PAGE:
Writing Media Life: Day 31

This is more for me than for anyone else... writing is progressing slowly but surely. Find myself trying to manage about 30 open screens (I just love Google Books for finding those hard to locate phrases), multiple windows with text (largely to prevent writing something I've already written somewhere else), and piles and piles of open/closed books, scattered papers, and two cabinets of books staring at me disapprovingly for not having read them yet. But hey - I managed to put 4608 words down for the first chapter! Not necessarily in sequence, and definitely not polished in any way - I suck at polishing anything, really - but they're there. Let me share, for fun, the first draft of the opening paragraph of the book:
"You live in media. Who you are, what you do, and what this means to you does not exist outside of media. This does not mean life is determined by media; it just suggests that whether we like it or not, every aspect of our lives is mediated. This "mediation of everything" is but one aspect of media life.

Part of this kind of life is coming to terms with what has been dramatically described as the "supersaturation" of media images, songs and stories in households, workplaces, elevators, shopping malls, bars, airports, and all the other in-between spaces of today's world.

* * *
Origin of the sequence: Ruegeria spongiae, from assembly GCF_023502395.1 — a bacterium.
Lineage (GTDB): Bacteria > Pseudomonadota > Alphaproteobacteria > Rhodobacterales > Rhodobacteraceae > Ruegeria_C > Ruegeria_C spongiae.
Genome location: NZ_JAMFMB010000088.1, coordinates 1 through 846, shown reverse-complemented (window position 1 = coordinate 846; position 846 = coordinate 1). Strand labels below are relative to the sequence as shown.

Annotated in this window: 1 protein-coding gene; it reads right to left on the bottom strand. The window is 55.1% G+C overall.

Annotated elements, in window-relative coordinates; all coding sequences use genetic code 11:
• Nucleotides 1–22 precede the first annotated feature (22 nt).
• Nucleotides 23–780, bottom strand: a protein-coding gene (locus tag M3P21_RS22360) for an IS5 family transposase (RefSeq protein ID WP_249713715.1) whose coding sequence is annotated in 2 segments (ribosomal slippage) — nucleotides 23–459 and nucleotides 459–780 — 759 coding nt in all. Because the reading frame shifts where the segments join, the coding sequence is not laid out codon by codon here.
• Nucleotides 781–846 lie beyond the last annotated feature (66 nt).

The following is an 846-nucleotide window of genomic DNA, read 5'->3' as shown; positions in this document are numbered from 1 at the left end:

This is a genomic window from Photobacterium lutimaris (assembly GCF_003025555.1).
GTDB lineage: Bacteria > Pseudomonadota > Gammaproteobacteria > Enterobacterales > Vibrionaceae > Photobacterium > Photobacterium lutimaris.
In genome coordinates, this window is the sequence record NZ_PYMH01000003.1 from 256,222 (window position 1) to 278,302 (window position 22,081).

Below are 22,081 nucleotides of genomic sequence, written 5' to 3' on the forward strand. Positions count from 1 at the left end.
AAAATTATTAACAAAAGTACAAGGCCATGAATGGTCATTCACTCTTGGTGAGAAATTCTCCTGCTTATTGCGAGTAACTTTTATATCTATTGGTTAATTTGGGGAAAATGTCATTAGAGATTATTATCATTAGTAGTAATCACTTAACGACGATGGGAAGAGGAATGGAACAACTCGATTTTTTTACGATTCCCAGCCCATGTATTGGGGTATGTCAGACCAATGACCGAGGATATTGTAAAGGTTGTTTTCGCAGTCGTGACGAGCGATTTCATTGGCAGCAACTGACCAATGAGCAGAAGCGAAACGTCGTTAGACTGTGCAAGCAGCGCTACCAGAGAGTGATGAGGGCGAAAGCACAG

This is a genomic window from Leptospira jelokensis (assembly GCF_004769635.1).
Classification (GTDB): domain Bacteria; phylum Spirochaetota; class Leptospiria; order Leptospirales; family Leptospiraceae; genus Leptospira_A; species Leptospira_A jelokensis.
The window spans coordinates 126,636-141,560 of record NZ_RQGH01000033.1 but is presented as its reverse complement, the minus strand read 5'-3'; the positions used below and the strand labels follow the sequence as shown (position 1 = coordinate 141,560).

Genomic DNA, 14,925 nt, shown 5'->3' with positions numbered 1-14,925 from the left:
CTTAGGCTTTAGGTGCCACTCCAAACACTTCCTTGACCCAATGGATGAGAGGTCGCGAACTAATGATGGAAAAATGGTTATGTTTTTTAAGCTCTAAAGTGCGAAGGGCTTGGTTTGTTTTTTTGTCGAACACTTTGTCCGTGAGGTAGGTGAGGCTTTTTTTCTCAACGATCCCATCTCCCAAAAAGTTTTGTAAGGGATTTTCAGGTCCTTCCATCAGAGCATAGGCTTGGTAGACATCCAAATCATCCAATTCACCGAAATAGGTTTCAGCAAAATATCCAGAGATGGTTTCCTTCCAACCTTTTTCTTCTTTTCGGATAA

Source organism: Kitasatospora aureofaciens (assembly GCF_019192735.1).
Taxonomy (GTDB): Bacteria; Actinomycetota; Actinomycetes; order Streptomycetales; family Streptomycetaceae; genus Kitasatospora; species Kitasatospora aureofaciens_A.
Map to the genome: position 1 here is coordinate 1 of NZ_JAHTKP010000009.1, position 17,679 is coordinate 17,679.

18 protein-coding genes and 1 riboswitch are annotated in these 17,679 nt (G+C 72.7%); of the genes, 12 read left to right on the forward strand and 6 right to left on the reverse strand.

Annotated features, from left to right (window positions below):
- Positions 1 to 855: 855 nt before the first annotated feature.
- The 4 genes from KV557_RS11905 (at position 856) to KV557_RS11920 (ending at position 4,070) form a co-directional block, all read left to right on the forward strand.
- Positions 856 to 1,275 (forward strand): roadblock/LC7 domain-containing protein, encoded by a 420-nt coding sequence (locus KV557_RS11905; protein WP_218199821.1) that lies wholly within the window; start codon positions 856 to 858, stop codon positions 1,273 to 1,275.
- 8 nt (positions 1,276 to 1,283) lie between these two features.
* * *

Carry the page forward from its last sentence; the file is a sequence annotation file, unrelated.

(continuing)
This overwhelming, empowering, mindless and thoughtful torrent gets fueled not just by attention-hungry global (and local) companies publishing an unrelenting and accelerating stream of media - today, most media content and experiences are produced by you and me: in our endless texts, chats, and e-mails, with our phone calls from anywhere at anytime, and through our online social networks.

With the majority of the world population owning a mobile phone, telecommunication networks spanning almost every inch of the globe, and the sales figures of any and all media devices growing steadily worldwide, an almost complete mediatization of society seems a rather obvious observation. Yet a media life is so much more than just hardware, software, and contents - it is also everything we do with and in response to media. Ultimately, a media life is about how media are both a necessary and unavoidable part of lived experience - from the way we fall in love to how we break up, from how we work and play to how we make sense of the world and our role in it."